Incomplete: The Family-based Fallacy
by Dr. Dave Coryell; C.E. USA - Executive Director, World C.E. - General Secretary
Decades ago the concept emerged that young people spend more hours in their home than in any other place. Therefore, spiritually impacting the home will have a trickle down effect, lifting young people to a new faith level. Along with this idea came the thought that youth or young adult ministry efforts may not even be necessary. By applying an inter-generational approach, that would allow Biblical morals and values to be passed along.
The following examples, from various aspects of life, will help demonstrate why using this approach alone is incomplete.
I had the opportunity to offer leadership training for high school students in Ecuador. During my time there I was taken to the Quito city dump. At one time the poorest people in the world worked by picking recyclable trash out of the dump. Many attempts were made to pull these people out of poverty. It was found that a poverty mentality was so ingrained in their minds that they could not be changed. Many were the product of being the third or fourth generation dump people, so living near and working in the dump was all they knew.
Finally, a solution was found. I was given a day to visit and play with the children in a special day care that was created for people working in the dump. A day care? Yes, a day care. The poverty solution is to provide education for the young people. Doing better in school will eventually lead to better jobs and the opportunity to pull parents out of poverty. The model is working! Children are being pulled out of poverty and then are able to rescue their parents.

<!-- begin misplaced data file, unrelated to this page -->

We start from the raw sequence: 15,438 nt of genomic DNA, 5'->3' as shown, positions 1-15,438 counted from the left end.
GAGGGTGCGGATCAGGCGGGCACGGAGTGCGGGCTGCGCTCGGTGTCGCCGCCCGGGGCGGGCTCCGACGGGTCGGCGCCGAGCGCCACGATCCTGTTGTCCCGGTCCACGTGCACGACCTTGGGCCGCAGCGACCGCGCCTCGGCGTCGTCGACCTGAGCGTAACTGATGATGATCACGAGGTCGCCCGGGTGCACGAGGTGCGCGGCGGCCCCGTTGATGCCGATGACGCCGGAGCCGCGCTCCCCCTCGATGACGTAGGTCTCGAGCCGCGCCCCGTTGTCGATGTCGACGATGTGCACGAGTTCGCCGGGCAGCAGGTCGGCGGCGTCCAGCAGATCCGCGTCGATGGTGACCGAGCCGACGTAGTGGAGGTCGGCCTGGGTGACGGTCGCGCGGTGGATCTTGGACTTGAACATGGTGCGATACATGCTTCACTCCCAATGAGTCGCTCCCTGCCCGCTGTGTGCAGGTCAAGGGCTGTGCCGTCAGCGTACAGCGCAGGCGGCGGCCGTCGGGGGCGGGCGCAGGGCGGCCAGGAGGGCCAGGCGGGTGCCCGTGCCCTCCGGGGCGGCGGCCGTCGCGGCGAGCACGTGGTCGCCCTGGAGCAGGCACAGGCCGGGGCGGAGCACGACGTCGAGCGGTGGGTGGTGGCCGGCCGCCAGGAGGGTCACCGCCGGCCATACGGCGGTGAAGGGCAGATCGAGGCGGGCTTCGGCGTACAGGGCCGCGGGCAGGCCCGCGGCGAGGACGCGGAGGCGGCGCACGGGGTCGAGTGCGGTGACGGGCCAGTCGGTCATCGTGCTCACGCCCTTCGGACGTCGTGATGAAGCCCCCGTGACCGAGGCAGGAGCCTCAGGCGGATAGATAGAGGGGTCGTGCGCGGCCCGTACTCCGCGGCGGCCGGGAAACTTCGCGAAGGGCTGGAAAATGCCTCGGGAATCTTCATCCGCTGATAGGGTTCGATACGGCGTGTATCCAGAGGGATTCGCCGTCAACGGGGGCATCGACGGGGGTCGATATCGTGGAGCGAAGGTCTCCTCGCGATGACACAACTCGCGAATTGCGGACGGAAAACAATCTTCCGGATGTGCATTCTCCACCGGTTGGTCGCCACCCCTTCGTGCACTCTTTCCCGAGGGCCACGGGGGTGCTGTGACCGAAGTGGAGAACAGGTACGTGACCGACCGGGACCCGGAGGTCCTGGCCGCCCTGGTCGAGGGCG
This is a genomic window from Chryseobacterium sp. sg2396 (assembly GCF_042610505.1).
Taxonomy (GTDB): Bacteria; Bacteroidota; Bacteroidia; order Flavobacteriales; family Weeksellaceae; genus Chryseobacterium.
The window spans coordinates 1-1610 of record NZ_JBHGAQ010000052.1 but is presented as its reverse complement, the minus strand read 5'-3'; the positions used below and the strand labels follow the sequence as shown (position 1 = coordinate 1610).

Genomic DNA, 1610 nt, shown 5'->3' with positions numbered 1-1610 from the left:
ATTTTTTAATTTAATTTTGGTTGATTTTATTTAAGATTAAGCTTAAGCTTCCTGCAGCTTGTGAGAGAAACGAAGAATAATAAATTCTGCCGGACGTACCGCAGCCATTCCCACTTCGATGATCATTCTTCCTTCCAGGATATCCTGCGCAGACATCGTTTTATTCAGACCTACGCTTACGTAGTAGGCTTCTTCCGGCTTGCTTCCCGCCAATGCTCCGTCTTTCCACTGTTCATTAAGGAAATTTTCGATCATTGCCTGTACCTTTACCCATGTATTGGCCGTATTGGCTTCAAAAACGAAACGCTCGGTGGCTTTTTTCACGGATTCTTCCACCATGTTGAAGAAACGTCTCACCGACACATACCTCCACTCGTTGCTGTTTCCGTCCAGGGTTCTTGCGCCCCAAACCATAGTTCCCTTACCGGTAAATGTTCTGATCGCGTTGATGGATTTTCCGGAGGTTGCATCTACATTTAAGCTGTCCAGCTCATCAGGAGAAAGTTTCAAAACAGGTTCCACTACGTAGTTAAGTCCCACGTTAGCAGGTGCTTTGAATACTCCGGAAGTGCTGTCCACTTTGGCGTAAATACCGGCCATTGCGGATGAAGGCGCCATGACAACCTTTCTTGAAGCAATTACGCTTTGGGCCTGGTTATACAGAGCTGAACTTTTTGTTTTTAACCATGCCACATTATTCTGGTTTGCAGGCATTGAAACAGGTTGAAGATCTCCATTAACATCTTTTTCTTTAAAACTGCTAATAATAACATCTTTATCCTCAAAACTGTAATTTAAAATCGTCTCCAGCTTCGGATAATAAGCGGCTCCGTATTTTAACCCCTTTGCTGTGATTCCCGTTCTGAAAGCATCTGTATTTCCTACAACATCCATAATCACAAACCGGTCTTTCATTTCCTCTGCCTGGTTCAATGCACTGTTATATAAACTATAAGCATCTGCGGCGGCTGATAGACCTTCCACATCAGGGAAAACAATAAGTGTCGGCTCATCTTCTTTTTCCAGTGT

As I have traveled to African and Asian countries I have witnessed situations that use similar models. While in Sierra Leon I was with a team that visited an extremely poor school for children. A generous couple volunteered to donate some money to help with anything that could help pull these children out of poverty. Without hesitation, the leader for the region replied, “School uniforms. Buy school uniforms for our children.” Puzzled, the couple asked why school uniforms. The leader’s answer, “Education can pull these children out of poverty and then they can rescue their families. School uniforms allow them to approach their studies with a positive attitude and engage school with a higher level of importance.” Whoa! Children are the hope to pull parents and grandparents out of poverty.
When I was a boy my grandfather smoked a pipe. He actually had a pipe collection with over five hundred pieces. His boast was that he had smoked every single one at least once. Many people had tried to get him to quit smoking to no avail. I was about eight years old when I went to him and said, “Pap, I heard that smoking could hurt you and I think you should stop.” My grandfather continued his habit. Then, in school a few weeks later I learned that second hand smoke was dangerous to people around smokers. The next time I saw my grandfather I said, “Pap, I heard that your smoking could hurt me.” My grandfather never touched tobacco again.
Young people are the key to pulling people out of physical poverty. Physical poverty can refer to bad habits like pipe smoking or generational poverty like people living in South American dumps. I believe young people are also the key to pulling families out of spiritual poverty.
Family-based and inter-generational concepts should not be abandoned. Deuteronomy 6 speaks clearly about the needs to invest heavily in one’s family. However, most families understand that these principles are absolutely fine without the church or youth ministry targeting its efforts toward helping these families even more. It’s just not true. These concepts can add to the C.E. discipleship model. Used alone however, the family-based and inter-generational approach is incomplete.
Invest in young people. Have a strong ministry dedicated to age specific needs that periodically connects people across the ages. You will see the impact today and tomorrow.